Countrywide launches plan to sell foreclosed homes in San Antonio
San Antonio Business Journal - Friday, April 25, 2008 - 4:54 PM CDT
Countrywide Financial Corp., the mortgage company being bought out by Bank of America Corp., is working with New Vista Asset Management to sell real-estate owned (REO) homes in San Antonio.
These are homes that have been foreclosed on by the lender. Countrywide is in the process of working with New Vista's network real estate professionals to sell these properties.
The two companies will work to ensure that homes are made available to qualified first-time and minority homebuyers. The companies will be hosting several community seminars for first-time buyers to teach them about buying real-estate owned homes and different financing options.
The seminars initially will be held in Los Angeles and Dallas. However, the companies are also working in the San Diego, Sacramento, Las Vegas, Fort Worth, Houston, San Antonio and Atlanta markets.
"By marketing and selling REO units directly to first-time and minority home buyers, New Vista and Countrywide are advancing our mutual commitment to increase affordable housing opportunities and act as responsible contributors to the local housing market," New Vista's Chairman Gary Acosta says.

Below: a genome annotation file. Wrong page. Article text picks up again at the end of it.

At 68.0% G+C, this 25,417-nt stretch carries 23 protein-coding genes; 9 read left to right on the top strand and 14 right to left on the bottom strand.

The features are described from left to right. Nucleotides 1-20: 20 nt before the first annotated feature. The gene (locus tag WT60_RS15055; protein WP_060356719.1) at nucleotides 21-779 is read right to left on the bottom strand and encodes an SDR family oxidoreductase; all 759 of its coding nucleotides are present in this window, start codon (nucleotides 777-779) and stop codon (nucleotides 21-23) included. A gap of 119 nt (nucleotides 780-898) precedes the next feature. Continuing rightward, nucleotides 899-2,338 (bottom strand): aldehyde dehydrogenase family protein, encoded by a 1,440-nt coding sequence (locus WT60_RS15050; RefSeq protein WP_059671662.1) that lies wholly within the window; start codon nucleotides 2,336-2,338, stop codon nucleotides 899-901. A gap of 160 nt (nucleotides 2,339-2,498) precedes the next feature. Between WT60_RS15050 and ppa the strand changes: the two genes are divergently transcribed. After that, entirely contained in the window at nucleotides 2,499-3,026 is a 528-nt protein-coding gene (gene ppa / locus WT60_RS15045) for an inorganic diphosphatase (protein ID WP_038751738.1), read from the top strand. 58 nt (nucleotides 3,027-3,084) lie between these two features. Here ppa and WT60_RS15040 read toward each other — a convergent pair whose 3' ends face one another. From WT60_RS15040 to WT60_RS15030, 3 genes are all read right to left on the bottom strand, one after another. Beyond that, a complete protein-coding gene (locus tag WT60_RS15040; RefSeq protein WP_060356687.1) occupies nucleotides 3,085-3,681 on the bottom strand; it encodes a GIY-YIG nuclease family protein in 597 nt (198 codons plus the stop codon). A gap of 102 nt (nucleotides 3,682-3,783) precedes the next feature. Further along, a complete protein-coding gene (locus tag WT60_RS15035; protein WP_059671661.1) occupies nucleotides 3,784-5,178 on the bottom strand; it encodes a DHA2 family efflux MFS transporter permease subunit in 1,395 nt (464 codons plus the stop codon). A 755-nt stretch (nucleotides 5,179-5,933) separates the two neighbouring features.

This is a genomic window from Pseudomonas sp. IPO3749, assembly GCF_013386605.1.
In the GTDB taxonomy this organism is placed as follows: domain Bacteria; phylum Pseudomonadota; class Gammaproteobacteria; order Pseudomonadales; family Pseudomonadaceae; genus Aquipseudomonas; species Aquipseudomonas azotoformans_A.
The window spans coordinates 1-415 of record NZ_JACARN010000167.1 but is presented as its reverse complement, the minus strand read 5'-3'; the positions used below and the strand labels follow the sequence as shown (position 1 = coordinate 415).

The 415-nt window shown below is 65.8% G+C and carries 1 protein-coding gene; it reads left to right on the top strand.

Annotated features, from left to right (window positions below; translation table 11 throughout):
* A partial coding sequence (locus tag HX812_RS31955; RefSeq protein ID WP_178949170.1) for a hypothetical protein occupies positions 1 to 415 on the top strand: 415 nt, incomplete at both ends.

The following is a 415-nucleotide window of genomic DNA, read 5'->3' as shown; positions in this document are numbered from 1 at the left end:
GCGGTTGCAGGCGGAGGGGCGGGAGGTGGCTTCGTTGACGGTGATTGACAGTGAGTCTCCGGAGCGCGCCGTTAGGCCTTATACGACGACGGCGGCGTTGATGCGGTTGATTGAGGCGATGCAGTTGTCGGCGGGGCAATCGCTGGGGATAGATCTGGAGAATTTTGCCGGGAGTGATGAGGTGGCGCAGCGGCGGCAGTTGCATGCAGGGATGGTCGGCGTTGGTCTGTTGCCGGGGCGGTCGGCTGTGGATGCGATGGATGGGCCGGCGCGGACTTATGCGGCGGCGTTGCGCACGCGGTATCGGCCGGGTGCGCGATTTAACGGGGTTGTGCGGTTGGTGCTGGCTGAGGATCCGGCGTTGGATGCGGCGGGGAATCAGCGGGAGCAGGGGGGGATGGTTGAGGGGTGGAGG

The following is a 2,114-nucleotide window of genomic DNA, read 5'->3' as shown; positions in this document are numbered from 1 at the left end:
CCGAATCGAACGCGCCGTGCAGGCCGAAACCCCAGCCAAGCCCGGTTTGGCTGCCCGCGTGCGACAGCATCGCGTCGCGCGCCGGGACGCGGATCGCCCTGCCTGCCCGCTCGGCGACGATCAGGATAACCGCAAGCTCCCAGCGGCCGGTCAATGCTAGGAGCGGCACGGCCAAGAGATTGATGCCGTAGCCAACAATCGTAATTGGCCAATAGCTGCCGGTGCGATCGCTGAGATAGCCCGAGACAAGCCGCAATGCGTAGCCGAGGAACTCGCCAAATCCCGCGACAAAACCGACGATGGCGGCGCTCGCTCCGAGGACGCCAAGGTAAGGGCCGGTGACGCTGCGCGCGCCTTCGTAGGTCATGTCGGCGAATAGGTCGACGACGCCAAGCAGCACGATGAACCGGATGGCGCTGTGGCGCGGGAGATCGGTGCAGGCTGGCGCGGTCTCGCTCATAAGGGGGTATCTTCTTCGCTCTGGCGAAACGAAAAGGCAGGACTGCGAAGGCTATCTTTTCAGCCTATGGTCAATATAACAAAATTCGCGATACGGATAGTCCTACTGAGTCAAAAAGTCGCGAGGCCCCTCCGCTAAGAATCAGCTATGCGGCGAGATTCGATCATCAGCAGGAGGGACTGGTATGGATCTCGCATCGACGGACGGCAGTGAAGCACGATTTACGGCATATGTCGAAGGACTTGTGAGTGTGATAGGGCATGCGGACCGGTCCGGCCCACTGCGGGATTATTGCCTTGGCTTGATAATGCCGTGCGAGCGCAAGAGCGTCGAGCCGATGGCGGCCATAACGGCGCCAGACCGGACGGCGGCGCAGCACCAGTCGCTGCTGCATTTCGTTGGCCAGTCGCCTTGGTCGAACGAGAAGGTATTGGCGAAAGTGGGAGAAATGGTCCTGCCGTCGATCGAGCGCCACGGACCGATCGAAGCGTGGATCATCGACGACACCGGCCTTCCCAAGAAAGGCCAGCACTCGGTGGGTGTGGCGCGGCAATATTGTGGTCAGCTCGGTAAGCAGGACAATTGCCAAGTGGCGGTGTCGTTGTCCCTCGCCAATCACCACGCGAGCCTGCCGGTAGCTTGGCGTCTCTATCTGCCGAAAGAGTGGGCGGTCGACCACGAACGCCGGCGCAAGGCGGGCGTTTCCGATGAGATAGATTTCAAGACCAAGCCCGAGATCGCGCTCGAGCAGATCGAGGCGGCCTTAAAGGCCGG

Countrywide originates, purchases, securitizes, sells and services prime and nonprime loans. The company also provides credit reports, appraisals and flood determinations. It markets property, life and casualty insurance and banking services. New Vista is a San Diego-based national REO management and marketing company. New Vista has set up a strategy to use its clients' inventory of foreclosed homes for minority homeowners.
What better way to harvest fresh crop of MS Fraud victims than to prey upon non-English speaking and minority first time homebuyers!
BofA plans to drop Countrywide name
Bank of America plans to drop the Countrywide Financial moniker after it closes on its purchase of the troubled mortgage lender later this year. California's largest bank generally drops the name of an acquired institution. (Keeping the U.S. Trust brand last year was an exception.)
BofA may be eager to distance itself from the Countrywide brand, The mortgage lender carries more baggage than was aboard the Titanic, given the scrutiny its lending -- and collection -- practices are now receiving in the wake of the nation's historic housing bubble.
BofA (NYSE: BAC) CEO Ken Lewis told shareholders at that bank's annual meeting in Charlotte, N.C., of the plans to discontinue using the Countrywide (NYSE: CFC) name.
Earlier this week, the bank disclosed in testimony to the Federal Reserve that it plans to boost Countrywide's lending standards, eliminating altogether subprime loans and so-called option adjustable-rate mortgages that include a feature in which the loan balance actually rises over time if borrowers routinely make the minimum payment permitted. Lewis also reiterated his commitment to the Countrywide acquisition, which is expected to close in the third quarter.